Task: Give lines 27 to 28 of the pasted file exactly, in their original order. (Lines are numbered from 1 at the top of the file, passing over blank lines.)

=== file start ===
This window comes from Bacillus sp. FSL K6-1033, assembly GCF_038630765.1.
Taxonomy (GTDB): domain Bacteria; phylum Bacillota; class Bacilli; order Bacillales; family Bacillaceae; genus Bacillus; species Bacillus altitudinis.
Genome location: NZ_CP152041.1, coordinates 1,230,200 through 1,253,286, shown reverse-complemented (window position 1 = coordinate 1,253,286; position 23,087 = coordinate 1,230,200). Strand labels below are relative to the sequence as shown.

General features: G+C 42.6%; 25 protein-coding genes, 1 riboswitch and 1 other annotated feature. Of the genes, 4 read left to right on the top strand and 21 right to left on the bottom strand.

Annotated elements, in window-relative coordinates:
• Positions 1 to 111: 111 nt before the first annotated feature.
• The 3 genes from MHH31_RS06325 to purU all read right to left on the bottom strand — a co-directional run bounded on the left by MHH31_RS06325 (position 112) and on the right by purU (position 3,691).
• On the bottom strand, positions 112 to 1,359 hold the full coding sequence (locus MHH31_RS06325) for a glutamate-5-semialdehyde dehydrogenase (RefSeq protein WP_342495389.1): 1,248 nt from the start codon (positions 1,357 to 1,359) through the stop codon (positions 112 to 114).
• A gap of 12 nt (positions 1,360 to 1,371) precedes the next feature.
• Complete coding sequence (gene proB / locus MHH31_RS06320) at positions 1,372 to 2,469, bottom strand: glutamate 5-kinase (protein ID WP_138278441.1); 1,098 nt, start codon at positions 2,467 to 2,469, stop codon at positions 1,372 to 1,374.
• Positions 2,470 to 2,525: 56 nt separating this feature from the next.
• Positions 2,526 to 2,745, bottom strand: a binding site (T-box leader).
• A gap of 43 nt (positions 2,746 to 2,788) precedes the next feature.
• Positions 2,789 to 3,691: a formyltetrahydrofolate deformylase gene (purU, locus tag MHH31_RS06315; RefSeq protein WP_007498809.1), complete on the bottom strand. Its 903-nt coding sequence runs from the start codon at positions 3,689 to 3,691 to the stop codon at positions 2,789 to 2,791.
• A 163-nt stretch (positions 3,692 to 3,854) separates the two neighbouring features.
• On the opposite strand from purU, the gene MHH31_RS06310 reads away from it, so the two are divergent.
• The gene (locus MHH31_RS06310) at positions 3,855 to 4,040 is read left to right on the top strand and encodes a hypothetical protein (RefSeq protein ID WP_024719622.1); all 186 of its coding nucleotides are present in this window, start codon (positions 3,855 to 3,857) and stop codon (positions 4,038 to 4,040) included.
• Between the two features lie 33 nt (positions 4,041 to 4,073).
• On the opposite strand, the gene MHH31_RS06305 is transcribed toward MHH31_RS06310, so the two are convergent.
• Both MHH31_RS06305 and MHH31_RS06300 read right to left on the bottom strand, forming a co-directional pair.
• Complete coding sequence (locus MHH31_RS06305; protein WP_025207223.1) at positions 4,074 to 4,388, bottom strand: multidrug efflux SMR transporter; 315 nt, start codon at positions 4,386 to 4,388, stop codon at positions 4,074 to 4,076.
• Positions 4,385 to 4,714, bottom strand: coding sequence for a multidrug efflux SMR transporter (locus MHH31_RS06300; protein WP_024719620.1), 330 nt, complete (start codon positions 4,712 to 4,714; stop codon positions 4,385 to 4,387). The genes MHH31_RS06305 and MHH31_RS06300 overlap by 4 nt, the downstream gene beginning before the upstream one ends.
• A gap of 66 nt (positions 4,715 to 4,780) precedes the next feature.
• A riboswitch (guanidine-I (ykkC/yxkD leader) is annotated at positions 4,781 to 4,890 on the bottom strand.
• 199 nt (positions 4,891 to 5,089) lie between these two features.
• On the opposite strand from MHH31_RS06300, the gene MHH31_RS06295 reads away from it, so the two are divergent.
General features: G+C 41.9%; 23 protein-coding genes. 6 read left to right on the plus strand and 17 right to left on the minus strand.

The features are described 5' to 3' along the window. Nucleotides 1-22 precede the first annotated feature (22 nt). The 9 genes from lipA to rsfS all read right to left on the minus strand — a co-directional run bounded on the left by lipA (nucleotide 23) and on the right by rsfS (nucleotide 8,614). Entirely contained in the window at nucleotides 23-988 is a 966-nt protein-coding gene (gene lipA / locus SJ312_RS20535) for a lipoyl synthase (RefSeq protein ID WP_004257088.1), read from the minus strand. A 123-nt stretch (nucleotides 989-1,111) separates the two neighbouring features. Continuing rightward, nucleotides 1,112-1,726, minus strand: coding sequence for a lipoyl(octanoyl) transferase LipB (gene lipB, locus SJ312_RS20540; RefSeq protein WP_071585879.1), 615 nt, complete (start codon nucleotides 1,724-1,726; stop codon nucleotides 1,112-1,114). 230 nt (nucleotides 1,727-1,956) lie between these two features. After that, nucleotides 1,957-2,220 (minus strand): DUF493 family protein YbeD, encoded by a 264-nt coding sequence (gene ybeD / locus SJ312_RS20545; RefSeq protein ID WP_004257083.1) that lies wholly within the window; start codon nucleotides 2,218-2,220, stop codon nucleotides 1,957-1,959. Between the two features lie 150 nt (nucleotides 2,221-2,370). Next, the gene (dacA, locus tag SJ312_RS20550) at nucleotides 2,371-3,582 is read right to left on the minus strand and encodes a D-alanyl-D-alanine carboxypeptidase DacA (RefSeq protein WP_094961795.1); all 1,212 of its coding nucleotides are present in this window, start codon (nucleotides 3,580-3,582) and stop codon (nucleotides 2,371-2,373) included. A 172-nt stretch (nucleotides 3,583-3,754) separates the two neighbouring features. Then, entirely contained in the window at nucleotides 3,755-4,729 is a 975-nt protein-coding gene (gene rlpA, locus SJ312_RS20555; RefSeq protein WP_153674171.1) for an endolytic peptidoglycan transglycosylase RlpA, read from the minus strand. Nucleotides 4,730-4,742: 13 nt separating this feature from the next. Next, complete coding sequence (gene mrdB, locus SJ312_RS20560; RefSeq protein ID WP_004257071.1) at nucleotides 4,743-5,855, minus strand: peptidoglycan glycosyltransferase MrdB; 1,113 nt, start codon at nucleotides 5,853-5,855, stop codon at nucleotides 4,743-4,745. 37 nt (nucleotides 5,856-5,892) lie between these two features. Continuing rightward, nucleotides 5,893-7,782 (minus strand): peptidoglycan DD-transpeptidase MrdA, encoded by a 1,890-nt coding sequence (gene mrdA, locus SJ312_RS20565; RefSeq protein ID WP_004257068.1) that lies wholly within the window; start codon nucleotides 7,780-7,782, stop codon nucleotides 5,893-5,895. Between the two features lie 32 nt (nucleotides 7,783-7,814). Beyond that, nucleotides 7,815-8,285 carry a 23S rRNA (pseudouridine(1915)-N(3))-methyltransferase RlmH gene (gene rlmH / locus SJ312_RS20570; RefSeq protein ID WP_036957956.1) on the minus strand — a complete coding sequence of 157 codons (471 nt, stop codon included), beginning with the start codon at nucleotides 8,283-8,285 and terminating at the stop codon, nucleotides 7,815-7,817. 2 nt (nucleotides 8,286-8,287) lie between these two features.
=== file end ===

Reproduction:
General features: G+C 41.9%; 23 protein-coding genes. 6 read left to right on the plus strand and 17 right to left on the minus strand.

The features are described 5' to 3' along the window. Nucleotides 1-22 precede the first annotated feature (22 nt). The 9 genes from lipA to rsfS all read right to left on the minus strand — a co-directional run bounded on the left by lipA (nucleotide 23) and on the right by rsfS (nucleotide 8,614). Entirely contained in the window at nucleotides 23-988 is a 966-nt protein-coding gene (gene lipA / locus SJ312_RS20535) for a lipoyl synthase (RefSeq protein ID WP_004257088.1), read from the minus strand. A 123-nt stretch (nucleotides 989-1,111) separates the two neighbouring features. Continuing rightward, nucleotides 1,112-1,726, minus strand: coding sequence for a lipoyl(octanoyl) transferase LipB (gene lipB, locus SJ312_RS20540; RefSeq protein WP_071585879.1), 615 nt, complete (start codon nucleotides 1,724-1,726; stop codon nucleotides 1,112-1,114). 230 nt (nucleotides 1,727-1,956) lie between these two features. After that, nucleotides 1,957-2,220 (minus strand): DUF493 family protein YbeD, encoded by a 264-nt coding sequence (gene ybeD / locus SJ312_RS20545; RefSeq protein ID WP_004257083.1) that lies wholly within the window; start codon nucleotides 2,218-2,220, stop codon nucleotides 1,957-1,959. Between the two features lie 150 nt (nucleotides 2,221-2,370). Next, the gene (dacA, locus tag SJ312_RS20550) at nucleotides 2,371-3,582 is read right to left on the minus strand and encodes a D-alanyl-D-alanine carboxypeptidase DacA (RefSeq protein WP_094961795.1); all 1,212 of its coding nucleotides are present in this window, start codon (nucleotides 3,580-3,582) and stop codon (nucleotides 2,371-2,373) included. A 172-nt stretch (nucleotides 3,583-3,754) separates the two neighbouring features. Then, entirely contained in the window at nucleotides 3,755-4,729 is a 975-nt protein-coding gene (gene rlpA, locus SJ312_RS20555; RefSeq protein WP_153674171.1) for an endolytic peptidoglycan transglycosylase RlpA, read from the minus strand. Nucleotides 4,730-4,742: 13 nt separating this feature from the next. Next, complete coding sequence (gene mrdB, locus SJ312_RS20560; RefSeq protein ID WP_004257071.1) at nucleotides 4,743-5,855, minus strand: peptidoglycan glycosyltransferase MrdB; 1,113 nt, start codon at nucleotides 5,853-5,855, stop codon at nucleotides 4,743-4,745. 37 nt (nucleotides 5,856-5,892) lie between these two features. Continuing rightward, nucleotides 5,893-7,782 (minus strand): peptidoglycan DD-transpeptidase MrdA, encoded by a 1,890-nt coding sequence (gene mrdA, locus SJ312_RS20565; RefSeq protein ID WP_004257068.1) that lies wholly within the window; start codon nucleotides 7,780-7,782, stop codon nucleotides 5,893-5,895. Between the two features lie 32 nt (nucleotides 7,783-7,814). Beyond that, nucleotides 7,815-8,285 carry a 23S rRNA (pseudouridine(1915)-N(3))-methyltransferase RlmH gene (gene rlmH / locus SJ312_RS20570; RefSeq protein ID WP_036957956.1) on the minus strand — a complete coding sequence of 157 codons (471 nt, stop codon included), beginning with the start codon at nucleotides 8,283-8,285 and terminating at the stop codon, nucleotides 7,815-7,817. 2 nt (nucleotides 8,286-8,287) lie between these two features.